Roberts Bank container cargo terminal dispute heats up

Container terminal operator files Federal Court challenge to port authority’s multibillion-dollar expansion plan at Roberts Bank

Container truck traffic servicing GCT Deltaport at Roberts Bank | Rob Kruyt

A Vancouver-based container cargo terminal company is petitioning the Federal Court to rule on a multibillion-dollar landlord-tenant dispute over competing proposals to expand container cargo handling capacity at Metro Vancouver’s Roberts Bank.

GCT Canada Ltd. Partnership filed an application March 28 seeking a judicial review of the Vancouver Fraser Port Authority’s (VFPA) refusal to process the company’s preliminary project inquiry to expand its GCT Deltaport container terminal.

In a separate application, GCT wants the court to prohibit a federal environmental review panel appointed by the Canadian Environmental Assessment Agency from holding a May 14 public hearing into the VFPA’s $3 billion Terminal 2 project.

The applications claim the VFPA has failed to provide the information required to justify Terminal 2 and is pursuing the project based on flawed data and a biased rationale.

The VFPA is GCT’s landlord at the company’s GCT Deltaport terminal at Roberts Bank and its Vanterm container terminal in Vancouver.

In its Federal Court applications, GCT claims the VFPA rejected the company’s request to process its preliminary project inquiry to add a fourth container berth at GCT Deltaport (DP4) because the port authority is biased in favour of Terminal 2.

In a February 29 letter to GCT, the VFPA’s Peter Xotta pointed out that Fisheries and Oceans Canada “has prohibited further land reclamation inland from Deltaport, due to environmental sensitivity.”

The VFPA’s vice-president of planning and operations also stated that adding a fourth container berth at Deltaport would “mean one terminal operator would control a significant majority of the market for container services.”

Healthy competition, he wrote, is needed to ensure that port container shipping customers continue “to pay reasonable rates for reliable service.”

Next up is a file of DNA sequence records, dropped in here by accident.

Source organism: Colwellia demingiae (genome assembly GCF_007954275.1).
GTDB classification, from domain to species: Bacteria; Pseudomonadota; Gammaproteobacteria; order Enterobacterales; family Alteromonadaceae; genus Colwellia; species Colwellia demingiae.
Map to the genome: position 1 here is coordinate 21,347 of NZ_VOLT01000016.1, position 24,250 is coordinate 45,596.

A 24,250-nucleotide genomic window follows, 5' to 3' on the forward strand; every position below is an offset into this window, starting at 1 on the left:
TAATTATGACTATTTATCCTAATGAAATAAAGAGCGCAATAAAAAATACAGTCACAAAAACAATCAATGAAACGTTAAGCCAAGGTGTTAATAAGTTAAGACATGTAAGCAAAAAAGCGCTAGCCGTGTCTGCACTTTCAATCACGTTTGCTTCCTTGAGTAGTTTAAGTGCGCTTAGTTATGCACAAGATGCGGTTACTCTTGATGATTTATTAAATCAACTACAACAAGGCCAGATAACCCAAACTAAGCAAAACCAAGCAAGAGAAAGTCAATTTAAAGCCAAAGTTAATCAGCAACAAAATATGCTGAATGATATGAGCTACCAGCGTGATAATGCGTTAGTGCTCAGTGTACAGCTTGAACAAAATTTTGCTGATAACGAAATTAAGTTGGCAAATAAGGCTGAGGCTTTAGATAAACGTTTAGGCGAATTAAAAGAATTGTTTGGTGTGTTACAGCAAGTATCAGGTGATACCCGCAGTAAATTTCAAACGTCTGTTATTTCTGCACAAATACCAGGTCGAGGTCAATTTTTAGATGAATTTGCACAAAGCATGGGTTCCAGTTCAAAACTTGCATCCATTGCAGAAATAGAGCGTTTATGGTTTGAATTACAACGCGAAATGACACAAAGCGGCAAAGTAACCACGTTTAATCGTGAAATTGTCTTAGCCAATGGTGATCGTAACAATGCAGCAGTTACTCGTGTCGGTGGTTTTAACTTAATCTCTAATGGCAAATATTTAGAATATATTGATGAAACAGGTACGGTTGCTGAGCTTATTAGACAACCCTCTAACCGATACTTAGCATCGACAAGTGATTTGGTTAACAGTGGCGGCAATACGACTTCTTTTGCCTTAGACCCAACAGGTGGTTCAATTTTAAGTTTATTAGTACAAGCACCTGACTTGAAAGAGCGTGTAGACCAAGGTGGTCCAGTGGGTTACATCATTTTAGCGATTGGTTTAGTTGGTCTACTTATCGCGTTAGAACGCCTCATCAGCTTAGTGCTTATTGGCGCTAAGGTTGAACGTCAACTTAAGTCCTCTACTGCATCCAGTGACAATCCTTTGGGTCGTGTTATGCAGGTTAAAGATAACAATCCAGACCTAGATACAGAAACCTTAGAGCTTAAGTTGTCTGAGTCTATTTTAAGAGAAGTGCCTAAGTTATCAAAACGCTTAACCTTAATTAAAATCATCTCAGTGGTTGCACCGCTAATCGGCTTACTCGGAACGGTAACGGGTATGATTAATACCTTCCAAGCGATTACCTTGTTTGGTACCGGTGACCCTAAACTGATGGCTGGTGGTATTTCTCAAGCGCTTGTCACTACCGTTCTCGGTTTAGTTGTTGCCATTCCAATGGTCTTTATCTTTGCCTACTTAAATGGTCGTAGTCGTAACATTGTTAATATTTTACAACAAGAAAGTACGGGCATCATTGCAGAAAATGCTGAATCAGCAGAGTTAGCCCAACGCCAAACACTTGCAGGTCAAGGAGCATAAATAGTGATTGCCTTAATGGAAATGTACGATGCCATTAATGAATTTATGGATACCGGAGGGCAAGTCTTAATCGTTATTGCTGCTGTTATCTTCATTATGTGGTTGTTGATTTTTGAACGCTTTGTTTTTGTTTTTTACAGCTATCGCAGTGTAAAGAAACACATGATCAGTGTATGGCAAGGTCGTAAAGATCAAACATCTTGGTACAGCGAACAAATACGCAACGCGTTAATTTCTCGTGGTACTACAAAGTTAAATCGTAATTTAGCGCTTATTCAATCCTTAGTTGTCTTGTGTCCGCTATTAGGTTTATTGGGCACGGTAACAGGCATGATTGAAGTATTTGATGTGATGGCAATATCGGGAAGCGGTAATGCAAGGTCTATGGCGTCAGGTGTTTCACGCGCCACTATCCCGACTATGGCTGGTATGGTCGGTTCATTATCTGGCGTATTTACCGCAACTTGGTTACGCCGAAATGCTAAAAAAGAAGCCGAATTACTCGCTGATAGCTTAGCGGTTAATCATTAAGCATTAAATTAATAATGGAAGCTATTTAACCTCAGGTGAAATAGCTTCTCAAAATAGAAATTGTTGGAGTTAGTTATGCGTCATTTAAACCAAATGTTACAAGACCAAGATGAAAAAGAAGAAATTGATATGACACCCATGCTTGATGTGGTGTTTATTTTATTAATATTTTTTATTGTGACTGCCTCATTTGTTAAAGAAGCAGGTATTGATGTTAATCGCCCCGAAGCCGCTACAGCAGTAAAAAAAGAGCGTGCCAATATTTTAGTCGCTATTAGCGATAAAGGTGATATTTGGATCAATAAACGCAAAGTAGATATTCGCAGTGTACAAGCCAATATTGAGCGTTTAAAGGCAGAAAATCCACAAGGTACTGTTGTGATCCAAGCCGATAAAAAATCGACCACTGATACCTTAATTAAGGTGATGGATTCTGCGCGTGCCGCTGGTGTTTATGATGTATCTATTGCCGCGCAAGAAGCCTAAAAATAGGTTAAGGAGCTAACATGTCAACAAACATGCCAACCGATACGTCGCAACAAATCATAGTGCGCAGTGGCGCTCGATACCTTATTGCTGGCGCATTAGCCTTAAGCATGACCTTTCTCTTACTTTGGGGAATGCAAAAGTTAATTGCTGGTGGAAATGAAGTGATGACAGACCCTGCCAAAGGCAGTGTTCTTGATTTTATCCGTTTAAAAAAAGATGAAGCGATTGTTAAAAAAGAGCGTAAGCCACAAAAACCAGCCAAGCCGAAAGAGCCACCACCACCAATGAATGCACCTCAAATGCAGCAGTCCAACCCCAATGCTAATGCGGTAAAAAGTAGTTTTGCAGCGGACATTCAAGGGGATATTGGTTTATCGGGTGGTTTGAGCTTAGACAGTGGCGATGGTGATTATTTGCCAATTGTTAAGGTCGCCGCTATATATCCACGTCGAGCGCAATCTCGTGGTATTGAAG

Aside from those two major reasons for rejecting the DP4 plan, Xotta states that the VFPA’s Terminal 2 “is our preferred project for expansion of capacity at Roberts Bank” and that even if DP4 were to receive the necessary environmental and regulatory approvals, it could “only be considered as subsequent and incremental to the [Terminal 2] project.”

Terminal 2 is a major VFPA financial gamble. Price tag for the three-berth container terminal is estimated at between $2 billion and $3 billion and requires the creation of a 108-hectare industrial land mass immediately west of GCT Deltaport in deeper water away from intertidal habitat to reduce its impact on the Tsawwassen-area marine environment.

It would add an estimated add 2.4 million 20-foot-equivalent units (TEUs) to the port’s annual container handling capacity.

Terminal 2, originally proposed in 2003, has been slowly moving through its latest round of environmental and other reviews for approximately six years. 

Meanwhile, with an estimated $1 billion price tag, DP4 would add roughly two million TEUs to GCT Deltaport’s annual capacity, which is currently 2.4 million TEUs.

GCT argues that DP4 would provide 80% of Terminal 2’s container capacity increase at a much reduced cost and deliver a more incremental response to the projected rise in cargo traffic and result in half the hectares of habitat lost from filling and dredging that Terminal 2 would require.

The proponents of both projects agree that transpacific container traffic to Canada’s West Coast will continue to grow significantly over the next two decades. The Port of Vancouver handled 3.4 million TEUs in 2018. That number is projected to jump to anywhere between 6.7 million and 9.7 million TEUs annually over the next 20 years.

But they don’t agree on the most efficient and cost-effective way to meet that projected growth, given the rapidly changing nature of trade on the transpacific and other major shipping routes.

There is also GCT’s complaint that the VFPA, as Terminal 2’s developer and promoter, is biased in favour of the project and therefore failing to deliver on its mandate under the Canada Marine Act to present a full range of container expansion options to the public.

Its Federal Court applications are seeking to overturn the environmental review panel’s decision to allow Terminal 2 to proceed to a public hearing on May 14 and the VFPA’s refusal to process GCT’s preliminary permit inquiry for DP4.

trenshaw@biv.com

@timothyrenshaw